The Threat of Deepfakes is About to Get Worse, Says Microsoft Chief Science Officer

Deepfakes simultaneously represent both the best as well as the worst of what technology can do. It has managed to push the field of machine learning to previously unforeseen heights, but in spite of the fact that this is the case it has also turned into a tool of misinformation and propaganda with all things having been considered and taken into account.

There has been some progress in the attempt to distinguish deepfakes from genuine recordings, but with all of that having been said and now out of the way, it is important to note that Microsoft’s Chief Science Officer, Eric Horvitz, opines that there are new and greater threats on the horizon. He recently put out a new research paper that highlights two separate classes of deepfake threats, namely interactive and compositional deepfakes.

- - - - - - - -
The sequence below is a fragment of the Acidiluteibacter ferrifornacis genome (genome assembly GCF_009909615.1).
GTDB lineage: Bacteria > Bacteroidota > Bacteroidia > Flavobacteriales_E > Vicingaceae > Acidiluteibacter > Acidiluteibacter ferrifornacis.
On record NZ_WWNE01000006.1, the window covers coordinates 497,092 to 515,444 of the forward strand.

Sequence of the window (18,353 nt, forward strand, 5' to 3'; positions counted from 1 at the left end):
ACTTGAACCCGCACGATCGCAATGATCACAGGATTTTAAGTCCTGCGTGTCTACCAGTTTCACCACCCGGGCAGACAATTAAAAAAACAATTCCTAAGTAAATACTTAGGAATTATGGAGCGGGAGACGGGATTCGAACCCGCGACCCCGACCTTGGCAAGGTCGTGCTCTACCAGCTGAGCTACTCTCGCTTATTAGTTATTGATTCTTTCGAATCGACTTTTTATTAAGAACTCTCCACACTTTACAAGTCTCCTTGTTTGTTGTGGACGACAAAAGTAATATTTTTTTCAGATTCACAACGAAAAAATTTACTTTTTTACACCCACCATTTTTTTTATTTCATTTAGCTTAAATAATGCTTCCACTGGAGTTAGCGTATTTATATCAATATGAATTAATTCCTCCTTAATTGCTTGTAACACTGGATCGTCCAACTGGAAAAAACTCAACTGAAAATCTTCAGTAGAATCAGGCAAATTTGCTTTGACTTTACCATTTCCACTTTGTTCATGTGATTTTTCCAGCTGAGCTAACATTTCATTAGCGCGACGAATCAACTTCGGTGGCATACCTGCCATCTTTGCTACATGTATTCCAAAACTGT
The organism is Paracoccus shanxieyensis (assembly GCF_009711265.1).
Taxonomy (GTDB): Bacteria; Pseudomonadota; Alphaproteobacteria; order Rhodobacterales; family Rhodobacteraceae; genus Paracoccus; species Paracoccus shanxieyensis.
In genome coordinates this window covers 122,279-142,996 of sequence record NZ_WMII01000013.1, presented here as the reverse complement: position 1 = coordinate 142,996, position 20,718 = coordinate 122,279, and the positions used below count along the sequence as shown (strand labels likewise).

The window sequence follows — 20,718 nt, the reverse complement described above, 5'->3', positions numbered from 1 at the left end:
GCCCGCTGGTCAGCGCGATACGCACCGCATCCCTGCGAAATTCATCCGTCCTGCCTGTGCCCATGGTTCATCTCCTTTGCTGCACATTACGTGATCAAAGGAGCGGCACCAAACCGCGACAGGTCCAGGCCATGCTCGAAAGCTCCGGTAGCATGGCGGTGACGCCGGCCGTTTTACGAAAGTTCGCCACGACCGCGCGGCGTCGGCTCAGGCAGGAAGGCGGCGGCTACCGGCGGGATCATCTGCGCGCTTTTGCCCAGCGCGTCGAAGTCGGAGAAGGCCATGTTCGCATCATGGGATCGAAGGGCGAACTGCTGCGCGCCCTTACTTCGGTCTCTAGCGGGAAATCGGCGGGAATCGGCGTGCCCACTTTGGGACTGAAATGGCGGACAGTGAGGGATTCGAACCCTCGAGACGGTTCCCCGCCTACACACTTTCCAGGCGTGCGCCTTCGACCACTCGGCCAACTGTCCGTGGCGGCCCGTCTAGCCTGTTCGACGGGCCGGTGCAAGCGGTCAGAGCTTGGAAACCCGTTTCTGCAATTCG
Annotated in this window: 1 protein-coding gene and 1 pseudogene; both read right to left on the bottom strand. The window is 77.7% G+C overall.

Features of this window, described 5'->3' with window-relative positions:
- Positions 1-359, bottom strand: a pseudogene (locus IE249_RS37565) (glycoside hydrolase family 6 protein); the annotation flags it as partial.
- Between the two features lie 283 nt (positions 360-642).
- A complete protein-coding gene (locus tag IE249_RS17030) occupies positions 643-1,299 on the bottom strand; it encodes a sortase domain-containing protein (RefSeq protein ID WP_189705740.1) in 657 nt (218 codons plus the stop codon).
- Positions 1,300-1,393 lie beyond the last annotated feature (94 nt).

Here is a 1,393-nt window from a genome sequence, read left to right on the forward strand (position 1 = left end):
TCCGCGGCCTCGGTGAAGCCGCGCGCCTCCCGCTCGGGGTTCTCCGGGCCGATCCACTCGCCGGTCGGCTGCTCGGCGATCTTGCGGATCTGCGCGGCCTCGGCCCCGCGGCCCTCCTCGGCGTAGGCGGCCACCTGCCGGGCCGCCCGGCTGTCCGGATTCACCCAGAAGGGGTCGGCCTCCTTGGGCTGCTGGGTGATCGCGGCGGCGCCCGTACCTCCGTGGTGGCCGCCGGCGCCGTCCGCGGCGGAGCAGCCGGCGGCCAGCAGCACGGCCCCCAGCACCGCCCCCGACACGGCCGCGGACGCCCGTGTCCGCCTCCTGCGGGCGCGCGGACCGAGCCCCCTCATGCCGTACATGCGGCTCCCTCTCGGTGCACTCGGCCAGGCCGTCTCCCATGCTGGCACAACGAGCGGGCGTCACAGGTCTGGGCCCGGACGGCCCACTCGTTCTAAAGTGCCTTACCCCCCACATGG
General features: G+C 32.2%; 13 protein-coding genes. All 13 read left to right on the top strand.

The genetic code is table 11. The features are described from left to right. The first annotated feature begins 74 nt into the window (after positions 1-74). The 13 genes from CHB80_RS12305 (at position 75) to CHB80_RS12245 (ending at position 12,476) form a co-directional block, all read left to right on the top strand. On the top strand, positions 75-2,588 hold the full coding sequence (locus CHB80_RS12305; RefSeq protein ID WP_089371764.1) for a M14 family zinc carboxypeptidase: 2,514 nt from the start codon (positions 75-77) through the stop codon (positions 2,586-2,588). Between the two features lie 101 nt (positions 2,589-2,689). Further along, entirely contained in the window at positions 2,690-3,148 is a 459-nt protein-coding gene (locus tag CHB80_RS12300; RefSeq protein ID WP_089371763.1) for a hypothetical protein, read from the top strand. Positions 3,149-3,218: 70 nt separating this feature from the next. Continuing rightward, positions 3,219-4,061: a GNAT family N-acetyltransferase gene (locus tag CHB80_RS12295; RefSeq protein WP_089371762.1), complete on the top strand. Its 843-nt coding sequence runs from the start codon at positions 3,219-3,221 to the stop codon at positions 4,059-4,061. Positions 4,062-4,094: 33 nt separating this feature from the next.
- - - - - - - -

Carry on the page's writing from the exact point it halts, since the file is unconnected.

Interactive deepfakes are relatively accurate representations of individuals that you can have a conversation with, and many would struggle to figure out whether the person on the other end was real or just a simulation. Compositional deepfakes are even more dangerous because of the fact that this is the sort of thing that could potentially end up allowing threat actors to create entire artificial histories that can lend their deepfakes more credence and make them harder to dispute than might have been the case otherwise.

Horvitz has frequently commented on the threats that deepfakes pose, but advanced in this technology is taking the threats to a whole other level. However, he is not just a pearl-clutcher in that respect. Rather, Horvitz has tried to come up with adequate solutions that private and government enterprises can use to fight against deep fakes.

Improved authentication protocols can be a useful tool, but nothing will have more of an impact than improved media literacy among regular people. If people are more educated and they know that certain types of media could be deepfakes, they would less likely to believe what they are being told at face value. A discerning and educated consumer is better equipped to handle such challenges and they need to be given the right training.

Photo: Starline/freepik

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